Deoxyribonucleic acid (DNA) - is a macromolecule that contains all hereditary and genetic information. Constantly subjected to attacks, changes and DNA damage can lead to a variety of different health problems, including cancer. DNA is tightly regulated in cells where there are numerous mechanisms for restoring and protecting its integrity. Scientists are still investigating these mechanisms in order to fully understand how these DNA repair processes are controlled. Researchers at Moffitt Cancer Center recently identified a new mechanism that controls DNA repair. Their results were published in Cell Death & Differentiation journal.

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DNA damage is incurred in many different types of sources including ionizing radiation (IR), oxygen radicals, as well as errors in DNA replication. "Mammalian cells are constantly bombarded with DNA damage, which threaten the viability of the cells and genome integrity", - explains Patsy MacDonald, Ph.D., an associate member of the cancer physiology department at Moffitt. These types of injuries can cause the collapse of replication forks and double-strand breaks in DNA, which can lead to cell death and genetic changes that may lead to tumor development. Fortunately, cells have developed many highly coordinated mechanisms for repair of DNA damage in order to ensure continued growth, replication and survival of cells. Alternatively, other mechanisms come into play to eliminate cells with too much damage.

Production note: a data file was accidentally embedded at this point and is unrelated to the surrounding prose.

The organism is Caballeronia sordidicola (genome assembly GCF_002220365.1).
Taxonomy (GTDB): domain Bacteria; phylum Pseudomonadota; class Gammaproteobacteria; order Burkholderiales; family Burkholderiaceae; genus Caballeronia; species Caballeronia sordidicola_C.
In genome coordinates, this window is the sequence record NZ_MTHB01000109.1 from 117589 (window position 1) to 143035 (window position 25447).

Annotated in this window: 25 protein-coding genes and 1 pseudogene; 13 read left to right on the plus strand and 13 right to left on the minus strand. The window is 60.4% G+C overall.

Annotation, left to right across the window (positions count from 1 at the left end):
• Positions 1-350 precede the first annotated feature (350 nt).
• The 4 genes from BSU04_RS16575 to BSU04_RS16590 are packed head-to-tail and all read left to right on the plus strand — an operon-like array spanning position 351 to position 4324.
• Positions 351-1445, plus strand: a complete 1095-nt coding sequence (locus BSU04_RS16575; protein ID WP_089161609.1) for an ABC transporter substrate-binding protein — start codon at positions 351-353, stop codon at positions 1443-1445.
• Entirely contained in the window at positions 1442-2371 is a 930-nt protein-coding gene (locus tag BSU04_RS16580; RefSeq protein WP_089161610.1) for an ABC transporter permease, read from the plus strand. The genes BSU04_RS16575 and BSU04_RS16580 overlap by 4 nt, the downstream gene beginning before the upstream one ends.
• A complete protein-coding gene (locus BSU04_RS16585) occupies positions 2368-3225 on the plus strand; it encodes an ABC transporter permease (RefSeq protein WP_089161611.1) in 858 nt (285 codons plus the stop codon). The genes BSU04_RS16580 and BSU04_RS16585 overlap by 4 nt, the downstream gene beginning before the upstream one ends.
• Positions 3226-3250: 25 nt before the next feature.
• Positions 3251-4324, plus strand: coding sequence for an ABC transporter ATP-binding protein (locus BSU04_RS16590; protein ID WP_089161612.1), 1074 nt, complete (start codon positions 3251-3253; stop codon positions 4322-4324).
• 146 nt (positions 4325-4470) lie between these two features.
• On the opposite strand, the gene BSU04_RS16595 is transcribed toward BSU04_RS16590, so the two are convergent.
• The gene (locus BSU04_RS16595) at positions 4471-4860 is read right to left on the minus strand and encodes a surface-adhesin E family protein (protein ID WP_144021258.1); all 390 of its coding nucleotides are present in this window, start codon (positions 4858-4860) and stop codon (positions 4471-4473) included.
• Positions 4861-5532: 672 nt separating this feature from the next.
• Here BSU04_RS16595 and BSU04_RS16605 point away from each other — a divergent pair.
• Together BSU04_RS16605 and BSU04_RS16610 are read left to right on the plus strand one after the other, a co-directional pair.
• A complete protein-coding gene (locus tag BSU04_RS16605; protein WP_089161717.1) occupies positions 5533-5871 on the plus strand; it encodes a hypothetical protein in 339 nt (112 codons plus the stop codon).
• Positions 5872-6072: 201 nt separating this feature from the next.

Earlier, Moffitt researchers in the laboratory of Derek Duckett, PhD, Senior Fellow and Head of the Department of drug discovery at Moffitt, collaborated with Duke University, to demonstrate that induced by chronic stress pathway signaling .beta.2-adrenergic, beta-arrestin-1 triggers genomic changes, contributing to degradation of p53 protein. In the current study, the researchers conducted experiments to determine whether the protein plays βarrestin1 (βarr1) any further role in the recovery of DNA damage. They found that the protein interacts with βarr1 53BP1 through multiprotein complex. It is known that 53BP1 involved in restoring DNA double strand breaks. Interaction between the two proteins leads to the fact that 53BP1 directed to protein degradation, thus reducing its ability to repair DNA. Importantly, the researchers have shown that mice lacking βarr1, survived longer after treatment AI than normal control mice. This demonstrates that the expression of loss βarr1 associated with resistance to the toxic effects of radiation therapy.

"These studies suggest that pharmacological blockade of the signaling cascade βarr1-53BP1 provides a new strategy for the development of therapeutic agents with properties of radiation protection through improved repair of double-stranded DNA breaks caused by the AI" - explained Duquette.

Currently in development are several drugs that can provide protection against the AI; However, these agents are aimed at factors other than themselves DNA breaks. "We expect that simulates phenotype pharmacologically βarr1 will be an effective measure to counter the AI, and also can improve the efficiency of the molecules under study", - said McDonald.

Source: https://www.sciencedaily.com/releases/2019/10/191002112629.htm

Date of publication: 
Thursday, October 3, 2019